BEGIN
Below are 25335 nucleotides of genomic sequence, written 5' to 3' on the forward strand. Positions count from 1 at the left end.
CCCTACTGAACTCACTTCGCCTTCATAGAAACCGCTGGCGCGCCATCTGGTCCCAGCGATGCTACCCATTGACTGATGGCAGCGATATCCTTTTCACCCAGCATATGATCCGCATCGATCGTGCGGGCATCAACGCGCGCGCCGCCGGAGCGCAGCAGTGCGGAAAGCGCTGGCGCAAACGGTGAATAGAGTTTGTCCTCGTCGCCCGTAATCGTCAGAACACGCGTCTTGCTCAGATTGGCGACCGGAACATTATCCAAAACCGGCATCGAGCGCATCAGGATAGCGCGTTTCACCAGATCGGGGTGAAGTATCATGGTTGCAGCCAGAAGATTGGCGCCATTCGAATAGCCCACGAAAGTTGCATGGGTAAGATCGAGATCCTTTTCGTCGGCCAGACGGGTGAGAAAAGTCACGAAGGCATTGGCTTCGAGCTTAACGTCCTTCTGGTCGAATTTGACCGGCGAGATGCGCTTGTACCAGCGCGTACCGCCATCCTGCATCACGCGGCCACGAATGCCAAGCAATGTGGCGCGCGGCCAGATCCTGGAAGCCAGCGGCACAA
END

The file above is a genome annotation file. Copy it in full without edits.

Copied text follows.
Below are 25335 nucleotides of genomic sequence, written 5' to 3' on the forward strand. Positions count from 1 at the left end.
CCCTACTGAACTCACTTCGCCTTCATAGAAACCGCTGGCGCGCCATCTGGTCCCAGCGATGCTACCCATTGACTGATGGCAGCGATATCCTTTTCACCCAGCATATGATCCGCATCGATCGTGCGGGCATCAACGCGCGCGCCGCCGGAGCGCAGCAGTGCGGAAAGCGCTGGCGCAAACGGTGAATAGAGTTTGTCCTCGTCGCCCGTAATCGTCAGAACACGCGTCTTGCTCAGATTGGCGACCGGAACATTATCCAAAACCGGCATCGAGCGCATCAGGATAGCGCGTTTCACCAGATCGGGGTGAAGTATCATGGTTGCAGCCAGAAGATTGGCGCCATTCGAATAGCCCACGAAAGTTGCATGGGTAAGATCGAGATCCTTTTCGTCGGCCAGACGGGTGAGAAAAGTCACGAAGGCATTGGCTTCGAGCTTAACGTCCTTCTGGTCGAATTTGACCGGCGAGATGCGCTTGTACCAGCGCGTACCGCCATCCTGCATCACGCGGCCACGAATGCCAAGCAATGTGGCGCGCGGCCAGATCCTGGAAGCCAGCGGCACAA